I have had this happen to myself. I have direct experience with feeling an emotional state that had no basis in my immediate environment or situation. I looked further and noticed that my partner at the time was having a very difficult time. The emotion I felt was what it would have been if I had been in her current situation. Realizing this emotion belonged to her situation rather than mine satisfied the emotion and it released with no further action required except putting it in the pattern bucket to look for in the future.

In response to the overall subject of emotions: I currently view emotions as a 7th sense door that summarizes the current situation in close to real time in a manner that is entirely novel from the summary of the other 6 sense doors (sight, sound, touch, taste, smell, thought/cognition). Reconciling this with the "everything is perfect if you are at the God level" becomes a focus rather than simply trying to stop an uncomfortable emotion. Rather than running away or suppressing emotions for another day, turning and looking deeper into the emotion becomes a more effective way to get to the God level. Actually getting light on it and realizing the snake in photo is just a photo and the snake in the rope is just a rope goes a step closer to realising this the next time it comes up.

Richard Rose described a spiritual path as living one's life aimed at finding the meaning of that life. Did you find anything relevant to your life or search in this month's TAT Forum?


Poustinia of TAT members Chuck and Penny.

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Founder's Wisdom

Richard Rose (1917-2005) established the TAT Foundation
in 1973 to encourage people to work together on what
he considered to be the "grand project" of spiritual work.

Psychology of the Observer

Lectures Given at Universities 1977 and 1978

This talk has to do with knowing; we presume that we know what knowing is. After you give some thought to the business of knowing, you may come to realize that you have had an incomplete idea of that which knowing is.

There are two forms of knowing, inside and outside knowing. We have an outside system of knowing, and an internal system of knowing. The outside knowing involves the physical universe, the earth, our body, and the observable functions of the body. Some of the observable functions of the body, include thought, thought patterns and dreams.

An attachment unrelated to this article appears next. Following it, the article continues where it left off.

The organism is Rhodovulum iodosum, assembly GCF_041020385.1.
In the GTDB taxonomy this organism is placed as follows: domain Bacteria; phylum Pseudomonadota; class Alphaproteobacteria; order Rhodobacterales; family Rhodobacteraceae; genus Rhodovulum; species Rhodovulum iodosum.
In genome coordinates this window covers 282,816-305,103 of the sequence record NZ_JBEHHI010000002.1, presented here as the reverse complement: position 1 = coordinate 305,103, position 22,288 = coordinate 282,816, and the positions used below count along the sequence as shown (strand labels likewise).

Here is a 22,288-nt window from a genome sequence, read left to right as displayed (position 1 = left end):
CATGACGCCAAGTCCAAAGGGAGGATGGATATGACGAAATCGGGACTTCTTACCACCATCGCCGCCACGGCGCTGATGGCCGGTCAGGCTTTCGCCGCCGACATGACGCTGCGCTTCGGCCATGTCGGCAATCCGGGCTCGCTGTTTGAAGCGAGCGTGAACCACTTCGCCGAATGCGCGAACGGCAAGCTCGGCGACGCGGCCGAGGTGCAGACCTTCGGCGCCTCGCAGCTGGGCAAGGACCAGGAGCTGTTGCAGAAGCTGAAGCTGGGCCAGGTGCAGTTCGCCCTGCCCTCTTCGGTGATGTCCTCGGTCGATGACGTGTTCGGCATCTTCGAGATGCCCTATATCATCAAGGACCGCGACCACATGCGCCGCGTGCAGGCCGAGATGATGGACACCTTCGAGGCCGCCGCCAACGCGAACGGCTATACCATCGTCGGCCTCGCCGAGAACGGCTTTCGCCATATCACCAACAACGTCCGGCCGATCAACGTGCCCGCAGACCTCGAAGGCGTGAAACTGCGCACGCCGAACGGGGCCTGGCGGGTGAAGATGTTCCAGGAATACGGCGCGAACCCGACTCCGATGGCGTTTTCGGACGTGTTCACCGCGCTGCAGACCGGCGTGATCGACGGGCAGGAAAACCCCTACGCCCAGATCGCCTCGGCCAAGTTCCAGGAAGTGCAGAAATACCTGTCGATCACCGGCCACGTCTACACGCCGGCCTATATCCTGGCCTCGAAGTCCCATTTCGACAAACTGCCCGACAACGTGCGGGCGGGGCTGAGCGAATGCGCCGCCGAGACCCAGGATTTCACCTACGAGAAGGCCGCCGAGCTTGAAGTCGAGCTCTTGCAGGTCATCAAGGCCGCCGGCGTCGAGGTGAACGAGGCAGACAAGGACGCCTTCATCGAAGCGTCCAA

With this statement, I have to get into some line of designation between inside and outside experience. The designation depends upon the word "observer." This designation must not be an arbitrary designation, used just to expedite some explanation or argument which I wish to use. We must be reasonable and methodical in our handling of any complex problem. Yet these things should be expressed simply. We should be able to express them simply.

You will notice that I have not yet defined "inside" knowing. Inside knowing must be defined as that knowing which results from things coming to us other than through the senses, or through visualization or projection of that which was witnessed at some time through the senses. Inside knowing does not include that which comes to us through word-symbols, or from associations with memories, which at one time were received through the senses....


The first roughly hour and a half of this YouTube clip is the audio component of a talk given in October 1977 at Kent State University, including tantalizing Q&A. That material, with some editing, makes up the the middle section of The Psychology of the Observer. The rest of the clip appears to be a pastiche of excerpts from two other talks between 1976 and 1978 and from an August 1983 retreat at the Rose farm, which is covered in the "August Chautauqua" chapter of The Direct-Mind Experience.

Homing Ground Update

… A spot on earth where people can do retreats and hold
meetings; where the emphasis is on friendship and the search.

We are still very much in brainstorming mode for bridging the $100,000 gap between our original design and the funds we've raised. If you have ideas or suggestions, feel free to Shawn.

Driveway entrance from Thomas Green Road.

In the meantime,

Use the PayPal button above to donate now. TAT is a 501(c)(3) not-for-profit educational organization and qualifies to receive tax-deductible contributions.

Alternatively, you can mail a check made out to the TAT Foundation (for instructions on mailing a check, please the TAT treasurer).

For additional background, see the Homing Ground page.

In friendship,

Shawn Nevins
on behalf of the TAT Trustees

TAT gathering